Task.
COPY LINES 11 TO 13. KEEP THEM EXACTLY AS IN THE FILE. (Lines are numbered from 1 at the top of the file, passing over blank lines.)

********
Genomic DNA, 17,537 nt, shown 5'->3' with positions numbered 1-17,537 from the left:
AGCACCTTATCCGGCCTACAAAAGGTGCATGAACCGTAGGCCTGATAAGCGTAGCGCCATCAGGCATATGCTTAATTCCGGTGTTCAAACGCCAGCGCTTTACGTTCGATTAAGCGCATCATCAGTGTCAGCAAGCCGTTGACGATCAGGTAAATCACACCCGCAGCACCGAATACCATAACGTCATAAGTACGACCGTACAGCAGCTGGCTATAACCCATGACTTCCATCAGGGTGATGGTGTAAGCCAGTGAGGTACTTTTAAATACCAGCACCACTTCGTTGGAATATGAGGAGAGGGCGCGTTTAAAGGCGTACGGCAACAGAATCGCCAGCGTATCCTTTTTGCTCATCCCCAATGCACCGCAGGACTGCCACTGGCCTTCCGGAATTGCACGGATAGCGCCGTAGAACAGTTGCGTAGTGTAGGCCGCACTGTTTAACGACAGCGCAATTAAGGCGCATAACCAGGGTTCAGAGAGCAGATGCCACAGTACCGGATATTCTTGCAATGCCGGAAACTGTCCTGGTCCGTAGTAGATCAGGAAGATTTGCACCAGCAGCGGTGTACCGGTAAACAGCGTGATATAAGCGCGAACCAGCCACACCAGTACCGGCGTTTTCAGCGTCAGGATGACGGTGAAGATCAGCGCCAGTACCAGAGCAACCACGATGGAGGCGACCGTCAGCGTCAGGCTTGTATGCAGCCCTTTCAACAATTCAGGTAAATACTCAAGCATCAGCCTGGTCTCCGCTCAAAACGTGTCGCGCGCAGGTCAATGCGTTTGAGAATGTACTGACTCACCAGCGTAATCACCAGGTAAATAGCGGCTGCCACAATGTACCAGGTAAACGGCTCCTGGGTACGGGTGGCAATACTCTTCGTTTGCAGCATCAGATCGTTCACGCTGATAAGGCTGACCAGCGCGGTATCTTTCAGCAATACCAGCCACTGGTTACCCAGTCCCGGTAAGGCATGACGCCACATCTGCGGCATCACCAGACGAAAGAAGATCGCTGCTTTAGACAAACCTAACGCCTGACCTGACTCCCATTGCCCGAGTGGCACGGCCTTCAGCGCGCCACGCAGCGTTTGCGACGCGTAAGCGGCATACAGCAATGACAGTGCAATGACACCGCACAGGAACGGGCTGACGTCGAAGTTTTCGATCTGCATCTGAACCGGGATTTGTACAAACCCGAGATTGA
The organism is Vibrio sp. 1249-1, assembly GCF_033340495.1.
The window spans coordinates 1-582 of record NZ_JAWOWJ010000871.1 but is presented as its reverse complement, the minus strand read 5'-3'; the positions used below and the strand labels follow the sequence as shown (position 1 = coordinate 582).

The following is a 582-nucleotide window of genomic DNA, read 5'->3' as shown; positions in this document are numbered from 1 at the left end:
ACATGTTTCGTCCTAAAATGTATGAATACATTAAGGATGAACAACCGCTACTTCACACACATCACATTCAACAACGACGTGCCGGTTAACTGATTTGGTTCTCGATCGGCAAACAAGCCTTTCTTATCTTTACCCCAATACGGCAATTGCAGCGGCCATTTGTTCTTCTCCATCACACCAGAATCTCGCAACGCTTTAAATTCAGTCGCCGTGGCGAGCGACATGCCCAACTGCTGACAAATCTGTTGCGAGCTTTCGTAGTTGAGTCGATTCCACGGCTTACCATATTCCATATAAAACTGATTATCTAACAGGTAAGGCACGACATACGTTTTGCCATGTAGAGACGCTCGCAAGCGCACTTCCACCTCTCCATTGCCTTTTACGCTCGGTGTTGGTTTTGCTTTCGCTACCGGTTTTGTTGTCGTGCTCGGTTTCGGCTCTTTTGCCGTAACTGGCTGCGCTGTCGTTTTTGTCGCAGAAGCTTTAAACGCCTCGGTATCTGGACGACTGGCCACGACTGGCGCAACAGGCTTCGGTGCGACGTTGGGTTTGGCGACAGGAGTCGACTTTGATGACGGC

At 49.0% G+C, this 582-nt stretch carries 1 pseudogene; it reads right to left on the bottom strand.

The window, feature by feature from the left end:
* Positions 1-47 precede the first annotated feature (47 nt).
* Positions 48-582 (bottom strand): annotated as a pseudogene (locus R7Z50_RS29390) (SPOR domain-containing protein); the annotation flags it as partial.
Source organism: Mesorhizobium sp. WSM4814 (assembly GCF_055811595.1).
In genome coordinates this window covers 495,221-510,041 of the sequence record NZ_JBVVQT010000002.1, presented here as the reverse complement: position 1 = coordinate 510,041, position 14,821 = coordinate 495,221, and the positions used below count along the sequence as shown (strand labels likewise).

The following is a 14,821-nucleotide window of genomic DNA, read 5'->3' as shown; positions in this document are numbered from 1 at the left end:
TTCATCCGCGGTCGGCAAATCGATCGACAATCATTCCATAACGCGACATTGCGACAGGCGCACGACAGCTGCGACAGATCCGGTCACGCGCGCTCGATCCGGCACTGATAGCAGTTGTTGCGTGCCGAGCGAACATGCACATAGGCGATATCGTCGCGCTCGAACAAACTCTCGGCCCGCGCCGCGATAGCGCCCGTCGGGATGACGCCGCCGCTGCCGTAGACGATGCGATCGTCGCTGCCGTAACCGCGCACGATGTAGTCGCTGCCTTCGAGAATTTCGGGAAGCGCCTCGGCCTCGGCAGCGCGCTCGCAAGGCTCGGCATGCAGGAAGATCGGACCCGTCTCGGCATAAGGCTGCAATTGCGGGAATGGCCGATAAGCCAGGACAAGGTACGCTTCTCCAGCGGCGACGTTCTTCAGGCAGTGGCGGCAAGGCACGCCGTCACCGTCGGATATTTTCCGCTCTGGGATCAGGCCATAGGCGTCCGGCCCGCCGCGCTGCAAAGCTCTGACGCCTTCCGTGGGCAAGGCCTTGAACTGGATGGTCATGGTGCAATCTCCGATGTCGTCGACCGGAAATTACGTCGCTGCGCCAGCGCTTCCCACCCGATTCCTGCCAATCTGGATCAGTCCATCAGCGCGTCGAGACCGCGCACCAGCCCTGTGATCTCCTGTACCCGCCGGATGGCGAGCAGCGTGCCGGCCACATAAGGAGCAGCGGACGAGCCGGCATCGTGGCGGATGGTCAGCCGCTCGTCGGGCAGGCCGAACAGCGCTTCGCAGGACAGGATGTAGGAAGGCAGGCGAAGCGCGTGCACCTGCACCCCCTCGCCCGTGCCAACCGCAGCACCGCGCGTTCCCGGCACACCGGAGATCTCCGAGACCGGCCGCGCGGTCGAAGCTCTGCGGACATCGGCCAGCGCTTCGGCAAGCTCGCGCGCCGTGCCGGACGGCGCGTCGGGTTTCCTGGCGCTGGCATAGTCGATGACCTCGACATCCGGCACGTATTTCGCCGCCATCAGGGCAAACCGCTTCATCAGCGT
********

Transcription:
Source organism: Mesorhizobium sp. WSM4814 (assembly GCF_055811595.1).
In genome coordinates this window covers 495,221-510,041 of the sequence record NZ_JBVVQT010000002.1, presented here as the reverse complement: position 1 = coordinate 510,041, position 14,821 = coordinate 495,221, and the positions used below count along the sequence as shown (strand labels likewise).

The following is a 14,821-nucleotide window of genomic DNA, read 5'->3' as shown; positions in this document are numbered from 1 at the left end: